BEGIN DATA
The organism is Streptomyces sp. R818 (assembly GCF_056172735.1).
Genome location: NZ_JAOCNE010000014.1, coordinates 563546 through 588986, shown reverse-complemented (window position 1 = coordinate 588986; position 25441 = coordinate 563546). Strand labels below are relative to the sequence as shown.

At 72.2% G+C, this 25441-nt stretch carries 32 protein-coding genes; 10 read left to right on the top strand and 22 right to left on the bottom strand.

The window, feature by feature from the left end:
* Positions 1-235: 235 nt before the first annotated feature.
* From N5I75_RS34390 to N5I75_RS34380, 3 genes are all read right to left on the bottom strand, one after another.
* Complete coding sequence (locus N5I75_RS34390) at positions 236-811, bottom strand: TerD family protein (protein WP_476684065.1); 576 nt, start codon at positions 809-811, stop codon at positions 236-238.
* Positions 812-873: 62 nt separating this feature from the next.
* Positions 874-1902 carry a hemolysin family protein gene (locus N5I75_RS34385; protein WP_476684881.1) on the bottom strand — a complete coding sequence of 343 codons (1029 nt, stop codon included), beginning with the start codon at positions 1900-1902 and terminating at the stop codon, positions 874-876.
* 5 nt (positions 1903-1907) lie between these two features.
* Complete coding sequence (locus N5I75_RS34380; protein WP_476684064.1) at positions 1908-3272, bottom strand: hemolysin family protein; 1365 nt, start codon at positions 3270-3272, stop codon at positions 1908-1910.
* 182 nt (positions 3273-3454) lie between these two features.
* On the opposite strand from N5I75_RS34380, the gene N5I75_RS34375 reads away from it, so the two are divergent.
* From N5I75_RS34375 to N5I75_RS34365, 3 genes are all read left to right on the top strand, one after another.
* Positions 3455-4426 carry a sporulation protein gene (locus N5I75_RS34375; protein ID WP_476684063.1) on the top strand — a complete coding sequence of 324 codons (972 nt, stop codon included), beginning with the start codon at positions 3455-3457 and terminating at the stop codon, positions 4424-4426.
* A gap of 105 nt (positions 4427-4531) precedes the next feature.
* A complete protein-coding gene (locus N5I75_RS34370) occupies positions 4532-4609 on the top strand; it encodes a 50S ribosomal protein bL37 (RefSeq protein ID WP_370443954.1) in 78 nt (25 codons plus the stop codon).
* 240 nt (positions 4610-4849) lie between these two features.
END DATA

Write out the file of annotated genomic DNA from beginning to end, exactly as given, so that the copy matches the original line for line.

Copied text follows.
The organism is Streptomyces sp. R818 (assembly GCF_056172735.1).
Genome location: NZ_JAOCNE010000014.1, coordinates 563546 through 588986, shown reverse-complemented (window position 1 = coordinate 588986; position 25441 = coordinate 563546). Strand labels below are relative to the sequence as shown.

At 72.2% G+C, this 25441-nt stretch carries 32 protein-coding genes; 10 read left to right on the top strand and 22 right to left on the bottom strand.

The window, feature by feature from the left end:
* Positions 1-235: 235 nt before the first annotated feature.
* From N5I75_RS34390 to N5I75_RS34380, 3 genes are all read right to left on the bottom strand, one after another.
* Complete coding sequence (locus N5I75_RS34390) at positions 236-811, bottom strand: TerD family protein (protein WP_476684065.1); 576 nt, start codon at positions 809-811, stop codon at positions 236-238.
* Positions 812-873: 62 nt separating this feature from the next.
* Positions 874-1902 carry a hemolysin family protein gene (locus N5I75_RS34385; protein WP_476684881.1) on the bottom strand — a complete coding sequence of 343 codons (1029 nt, stop codon included), beginning with the start codon at positions 1900-1902 and terminating at the stop codon, positions 874-876.
* 5 nt (positions 1903-1907) lie between these two features.
* Complete coding sequence (locus N5I75_RS34380; protein WP_476684064.1) at positions 1908-3272, bottom strand: hemolysin family protein; 1365 nt, start codon at positions 3270-3272, stop codon at positions 1908-1910.
* 182 nt (positions 3273-3454) lie between these two features.
* On the opposite strand from N5I75_RS34380, the gene N5I75_RS34375 reads away from it, so the two are divergent.
* From N5I75_RS34375 to N5I75_RS34365, 3 genes are all read left to right on the top strand, one after another.
* Positions 3455-4426 carry a sporulation protein gene (locus N5I75_RS34375; protein ID WP_476684063.1) on the top strand — a complete coding sequence of 324 codons (972 nt, stop codon included), beginning with the start codon at positions 3455-3457 and terminating at the stop codon, positions 4424-4426.
* A gap of 105 nt (positions 4427-4531) precedes the next feature.
* A complete protein-coding gene (locus N5I75_RS34370) occupies positions 4532-4609 on the top strand; it encodes a 50S ribosomal protein bL37 (RefSeq protein ID WP_370443954.1) in 78 nt (25 codons plus the stop codon).
* 240 nt (positions 4610-4849) lie between these two features.